A lot of the advice we get tells us not to sweat the small stuff. That’s good advice when it comes to finding balance in life. But in this context, the small stuff is usually where we fall down and miss the mark. It adds up and contributes to mistakes and oversights.
My high school Rugby coach used to make us pull our socks straight and unfold the bits behind our ankles until the sock was flat against our feet. Why? Because his team couldn’t play as well if their feet were covered in blisters from folded socks.
It seems miniscule and inane but it can make a big difference to the overall outcome.
Don’t just pay attention to the big elements that went wrong. Be sure you the small things as well. Become highly competent, detail-oriented, and laser focused on improving. It’s there you’ll find the most success.
Step 3: Make A Log Of Your Mistakes
When you’ve failed, keep track of what went wrong. Ask yourself these questions:
- Why did I fail?
- Where did I go wrong?
- What could I do better next time?
- Who could I ask for help?
Keep a journal or a log of the times you’ve failed, the rejection letters you’ve received, or the times your idea completely folds in on itself. It may feel depressing to write another failure in a notebook. However, putting it in writing allows you to break down your failure, understand what happened, and prevent it from happening next time. It’s the beginning of a solid plan for improvement.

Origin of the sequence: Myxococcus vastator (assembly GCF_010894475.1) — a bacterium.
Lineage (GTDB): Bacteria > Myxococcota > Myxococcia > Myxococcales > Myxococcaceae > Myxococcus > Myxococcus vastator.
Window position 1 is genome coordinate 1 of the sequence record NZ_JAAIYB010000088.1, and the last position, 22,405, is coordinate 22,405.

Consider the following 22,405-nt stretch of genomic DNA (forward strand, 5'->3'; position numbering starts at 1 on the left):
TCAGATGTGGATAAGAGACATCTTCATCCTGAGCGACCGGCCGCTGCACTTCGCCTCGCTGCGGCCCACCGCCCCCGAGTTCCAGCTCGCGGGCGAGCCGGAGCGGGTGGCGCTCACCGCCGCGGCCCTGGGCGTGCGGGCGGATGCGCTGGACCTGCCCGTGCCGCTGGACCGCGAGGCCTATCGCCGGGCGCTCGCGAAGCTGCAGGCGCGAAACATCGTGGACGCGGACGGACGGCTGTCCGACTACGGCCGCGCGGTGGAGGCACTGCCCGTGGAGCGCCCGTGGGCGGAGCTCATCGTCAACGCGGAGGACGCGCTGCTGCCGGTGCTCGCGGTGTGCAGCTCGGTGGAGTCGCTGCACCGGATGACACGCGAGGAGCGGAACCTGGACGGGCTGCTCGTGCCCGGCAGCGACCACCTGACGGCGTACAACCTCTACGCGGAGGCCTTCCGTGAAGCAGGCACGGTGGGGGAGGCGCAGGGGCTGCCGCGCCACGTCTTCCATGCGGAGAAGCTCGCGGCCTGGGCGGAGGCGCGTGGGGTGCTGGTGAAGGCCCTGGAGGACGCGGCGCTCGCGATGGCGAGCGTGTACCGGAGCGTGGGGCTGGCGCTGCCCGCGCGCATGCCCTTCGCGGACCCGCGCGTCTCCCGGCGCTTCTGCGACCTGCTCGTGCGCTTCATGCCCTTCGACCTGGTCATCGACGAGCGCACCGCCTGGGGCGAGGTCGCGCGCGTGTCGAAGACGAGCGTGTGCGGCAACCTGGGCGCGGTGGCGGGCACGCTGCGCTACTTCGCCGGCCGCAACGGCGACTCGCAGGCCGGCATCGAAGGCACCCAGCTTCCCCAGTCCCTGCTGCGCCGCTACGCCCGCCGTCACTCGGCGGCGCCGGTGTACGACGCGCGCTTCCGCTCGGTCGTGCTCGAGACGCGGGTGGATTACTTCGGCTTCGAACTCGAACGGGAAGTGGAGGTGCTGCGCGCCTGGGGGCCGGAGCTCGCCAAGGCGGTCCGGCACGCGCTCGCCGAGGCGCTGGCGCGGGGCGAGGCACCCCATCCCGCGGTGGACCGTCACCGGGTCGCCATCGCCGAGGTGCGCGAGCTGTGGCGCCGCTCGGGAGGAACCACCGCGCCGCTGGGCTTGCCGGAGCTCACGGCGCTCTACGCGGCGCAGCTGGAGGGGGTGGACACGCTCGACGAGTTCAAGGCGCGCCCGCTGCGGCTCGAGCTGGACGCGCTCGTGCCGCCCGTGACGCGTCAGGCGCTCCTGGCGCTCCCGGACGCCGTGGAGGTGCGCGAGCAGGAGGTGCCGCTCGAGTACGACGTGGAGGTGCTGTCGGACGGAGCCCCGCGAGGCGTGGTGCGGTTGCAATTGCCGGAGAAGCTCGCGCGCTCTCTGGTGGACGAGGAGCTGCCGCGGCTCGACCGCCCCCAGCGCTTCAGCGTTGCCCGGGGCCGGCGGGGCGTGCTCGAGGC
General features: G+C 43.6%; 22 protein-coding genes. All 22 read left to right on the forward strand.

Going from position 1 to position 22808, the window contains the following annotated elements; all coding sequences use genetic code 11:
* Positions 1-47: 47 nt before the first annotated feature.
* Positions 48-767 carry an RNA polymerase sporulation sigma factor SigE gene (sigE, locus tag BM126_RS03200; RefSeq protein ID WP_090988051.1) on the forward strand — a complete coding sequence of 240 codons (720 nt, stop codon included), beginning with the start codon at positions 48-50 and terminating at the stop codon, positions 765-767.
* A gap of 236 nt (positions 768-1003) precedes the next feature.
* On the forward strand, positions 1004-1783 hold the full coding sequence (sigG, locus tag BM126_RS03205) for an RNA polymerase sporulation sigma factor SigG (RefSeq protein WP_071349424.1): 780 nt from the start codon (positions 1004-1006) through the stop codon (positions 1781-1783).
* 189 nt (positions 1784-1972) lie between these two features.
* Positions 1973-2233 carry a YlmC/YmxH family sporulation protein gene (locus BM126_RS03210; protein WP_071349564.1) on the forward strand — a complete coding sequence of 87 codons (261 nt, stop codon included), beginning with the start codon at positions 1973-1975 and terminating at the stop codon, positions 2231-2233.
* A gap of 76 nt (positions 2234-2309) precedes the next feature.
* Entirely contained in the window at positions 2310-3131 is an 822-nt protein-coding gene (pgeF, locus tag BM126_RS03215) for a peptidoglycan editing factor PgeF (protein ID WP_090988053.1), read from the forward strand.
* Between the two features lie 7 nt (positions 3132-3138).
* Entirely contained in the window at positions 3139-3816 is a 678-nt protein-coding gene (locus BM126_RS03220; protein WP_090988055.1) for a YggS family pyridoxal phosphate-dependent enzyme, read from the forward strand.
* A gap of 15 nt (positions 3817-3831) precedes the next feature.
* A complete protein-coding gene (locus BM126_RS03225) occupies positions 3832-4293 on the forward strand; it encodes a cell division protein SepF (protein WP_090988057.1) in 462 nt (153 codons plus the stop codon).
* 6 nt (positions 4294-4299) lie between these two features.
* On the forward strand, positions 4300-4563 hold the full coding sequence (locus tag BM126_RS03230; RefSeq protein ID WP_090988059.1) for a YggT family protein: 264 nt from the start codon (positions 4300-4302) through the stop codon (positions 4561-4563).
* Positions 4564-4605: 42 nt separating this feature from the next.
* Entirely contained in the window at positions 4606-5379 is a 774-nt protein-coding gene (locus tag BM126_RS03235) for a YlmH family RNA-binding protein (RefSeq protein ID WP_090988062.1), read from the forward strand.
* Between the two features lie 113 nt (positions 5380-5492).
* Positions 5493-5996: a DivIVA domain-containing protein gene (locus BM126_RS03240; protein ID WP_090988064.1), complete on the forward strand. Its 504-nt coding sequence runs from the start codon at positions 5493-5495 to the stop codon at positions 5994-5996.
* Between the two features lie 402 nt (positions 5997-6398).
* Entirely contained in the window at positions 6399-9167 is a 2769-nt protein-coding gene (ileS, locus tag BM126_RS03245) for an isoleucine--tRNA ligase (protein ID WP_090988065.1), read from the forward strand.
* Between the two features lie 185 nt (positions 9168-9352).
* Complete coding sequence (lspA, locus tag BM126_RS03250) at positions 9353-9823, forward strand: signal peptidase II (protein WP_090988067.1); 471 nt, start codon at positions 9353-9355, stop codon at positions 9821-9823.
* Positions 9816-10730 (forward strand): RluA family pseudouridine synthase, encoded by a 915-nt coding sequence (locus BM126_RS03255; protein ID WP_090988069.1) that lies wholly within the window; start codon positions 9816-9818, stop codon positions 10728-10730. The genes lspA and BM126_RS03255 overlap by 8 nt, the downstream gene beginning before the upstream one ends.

Never fault yourself for making mistakes. It’s an essential part of your progression and development. But you can avoid making the same mistake twice if you deal with your mistakes head-on and take quick action for improvement.
Understand it. Log it. Don’t do it again.
Step 4: Go Out and Try Again
The measure of your success is not how many times you fall off the horse, but in how many times you get back on and ride again.
When you fail more effectively and learn something new, you are compelled to try again. Don’t allow your failure to go to waste or to hold you down. Apply it, try it, and change it. Then go out and challenge yourself again, armed with the knowledge you’re better than last time.
As bestselling author and motivational speaker Denis Waitley says, “Failure should be our teacher, not our undertaker. Failure is delay, not defeat. It is a temporary detour, not a dead end. Failure is something we can avoid only by saying nothing, doing nothing, and being nothing.”
You will fail at times — that is unavoidable. It happens to everyone. And more than likely, you will continue to feel fear as you attempt new challenges and opportunities in life and work. However, you can decide how you choose to respond to the fear and to any past or current failures.
You can allow fear to hold you down, to tether you to the status quo. Or you can acknowledge fear, but not become it. You can stare it down and take action in spite of fear.
You can also look your failures in the face. See what they have to offer you and teach you. Make necessary changes and adjustments and accept the gifts failure has to offer. As you become more skilled at learning from your failures and moving past them, you’ll find your fear of failure becomes less and less daunting.
James is a writer, speaker and incredibly bad dancer from England. He wants to teach you how to become fearless and create your own success over on his blog. You can also find him on Twitter, or in the dark corner of a coffee shop.
photo credit: bruckerrlb via photopin